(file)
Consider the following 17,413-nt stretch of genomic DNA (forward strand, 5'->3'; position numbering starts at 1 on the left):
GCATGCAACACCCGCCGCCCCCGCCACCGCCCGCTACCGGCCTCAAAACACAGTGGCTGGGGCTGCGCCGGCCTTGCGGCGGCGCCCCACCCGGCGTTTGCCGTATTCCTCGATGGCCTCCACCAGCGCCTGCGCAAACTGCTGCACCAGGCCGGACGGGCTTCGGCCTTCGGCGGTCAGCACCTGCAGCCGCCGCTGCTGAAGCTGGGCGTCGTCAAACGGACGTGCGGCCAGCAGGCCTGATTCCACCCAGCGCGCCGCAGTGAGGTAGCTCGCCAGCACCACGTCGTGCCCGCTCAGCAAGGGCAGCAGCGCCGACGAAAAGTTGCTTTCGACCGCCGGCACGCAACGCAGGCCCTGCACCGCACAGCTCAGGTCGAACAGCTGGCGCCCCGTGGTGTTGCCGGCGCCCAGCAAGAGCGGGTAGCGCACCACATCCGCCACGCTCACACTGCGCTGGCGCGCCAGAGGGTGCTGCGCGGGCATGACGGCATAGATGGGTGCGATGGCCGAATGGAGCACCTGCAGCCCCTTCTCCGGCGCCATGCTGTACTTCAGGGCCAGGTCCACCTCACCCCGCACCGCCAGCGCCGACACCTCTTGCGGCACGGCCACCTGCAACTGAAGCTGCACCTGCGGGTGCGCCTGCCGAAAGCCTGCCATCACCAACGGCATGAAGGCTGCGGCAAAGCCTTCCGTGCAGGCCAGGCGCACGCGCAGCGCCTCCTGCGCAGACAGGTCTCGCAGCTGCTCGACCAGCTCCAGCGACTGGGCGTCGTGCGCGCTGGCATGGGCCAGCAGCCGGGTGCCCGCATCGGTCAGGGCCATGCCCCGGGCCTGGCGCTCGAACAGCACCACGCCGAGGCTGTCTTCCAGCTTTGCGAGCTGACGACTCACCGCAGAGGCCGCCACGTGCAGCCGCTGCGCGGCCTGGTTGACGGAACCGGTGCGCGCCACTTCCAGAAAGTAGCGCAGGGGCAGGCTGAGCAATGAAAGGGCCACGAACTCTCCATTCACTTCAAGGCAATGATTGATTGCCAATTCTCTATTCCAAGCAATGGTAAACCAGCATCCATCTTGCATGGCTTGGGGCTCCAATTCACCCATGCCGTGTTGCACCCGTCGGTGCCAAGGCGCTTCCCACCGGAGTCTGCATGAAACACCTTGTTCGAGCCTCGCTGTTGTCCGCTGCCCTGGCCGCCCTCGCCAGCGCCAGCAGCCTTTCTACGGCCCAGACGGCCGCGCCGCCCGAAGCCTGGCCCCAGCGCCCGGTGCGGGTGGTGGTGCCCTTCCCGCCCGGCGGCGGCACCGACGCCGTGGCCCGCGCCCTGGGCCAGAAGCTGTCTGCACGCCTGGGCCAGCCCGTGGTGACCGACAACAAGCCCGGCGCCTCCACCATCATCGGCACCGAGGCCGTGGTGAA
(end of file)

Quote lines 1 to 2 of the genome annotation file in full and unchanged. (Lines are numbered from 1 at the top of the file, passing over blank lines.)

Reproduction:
Consider the following 17,413-nt stretch of genomic DNA (forward strand, 5'->3'; position numbering starts at 1 on the left):
GCATGCAACACCCGCCGCCCCCGCCACCGCCCGCTACCGGCCTCAAAACACAGTGGCTGGGGCTGCGCCGGCCTTGCGGCGGCGCCCCACCCGGCGTTTGCCGTATTCCTCGATGGCCTCCACCAGCGCCTGCGCAAACTGCTGCACCAGGCCGGACGGGCTTCGGCCTTCGGCGGTCAGCACCTGCAGCCGCCGCTGCTGAAGCTGGGCGTCGTCAAACGGACGTGCGGCCAGCAGGCCTGATTCCACCCAGCGCGCCGCAGTGAGGTAGCTCGCCAGCACCACGTCGTGCCCGCTCAGCAAGGGCAGCAGCGCCGACGAAAAGTTGCTTTCGACCGCCGGCACGCAACGCAGGCCCTGCACCGCACAGCTCAGGTCGAACAGCTGGCGCCCCGTGGTGTTGCCGGCGCCCAGCAAGAGCGGGTAGCGCACCACATCCGCCACGCTCACACTGCGCTGGCGCGCCAGAGGGTGCTGCGCGGGCATGACGGCATAGATGGGTGCGATGGCCGAATGGAGCACCTGCAGCCCCTTCTCCGGCGCCATGCTGTACTTCAGGGCCAGGTCCACCTCACCCCGCACCGCCAGCGCCGACACCTCTTGCGGCACGGCCACCTGCAACTGAAGCTGCACCTGCGGGTGCGCCTGCCGAAAGCCTGCCATCACCAACGGCATGAAGGCTGCGGCAAAGCCTTCCGTGCAGGCCAGGCGCACGCGCAGCGCCTCCTGCGCAGACAGGTCTCGCAGCTGCTCGACCAGCTCCAGCGACTGGGCGTCGTGCGCGCTGGCATGGGCCAGCAGCCGGGTGCCCGCATCGGTCAGGGCCATGCCCCGGGCCTGGCGCTCGAACAGCACCACGCCGAGGCTGTCTTCCAGCTTTGCGAGCTGACGACTCACCGCAGAGGCCGCCACGTGCAGCCGCTGCGCGGCCTGGTTGACGGAACCGGTGCGCGCCACTTCCAGAAAGTAGCGCAGGGGCAGGCTGAGCAATGAAAGGGCCACGAACTCTCCATTCACTTCAAGGCAATGATTGATTGCCAATTCTCTATTCCAAGCAATGGTAAACCAGCATCCATCTTGCATGGCTTGGGGCTCCAATTCACCCATGCCGTGTTGCACCCGTCGGTGCCAAGGCGCTTCCCACCGGAGTCTGCATGAAACACCTTGTTCGAGCCTCGCTGTTGTCCGCTGCCCTGGCCGCCCTCGCCAGCGCCAGCAGCCTTTCTACGGCCCAGACGGCCGCGCCGCCCGAAGCCTGGCCCCAGCGCCCGGTGCGGGTGGTGGTGCCCTTCCCGCCCGGCGGCGGCACCGACGCCGTGGCCCGCGCCCTGGGCCAGAAGCTGTCTGCACGCCTGGGCCAGCCCGTGGTGACCGACAACAAGCCCGGCGCCTCCACCATCATCGGCACCGAGGCCGTGGTGAA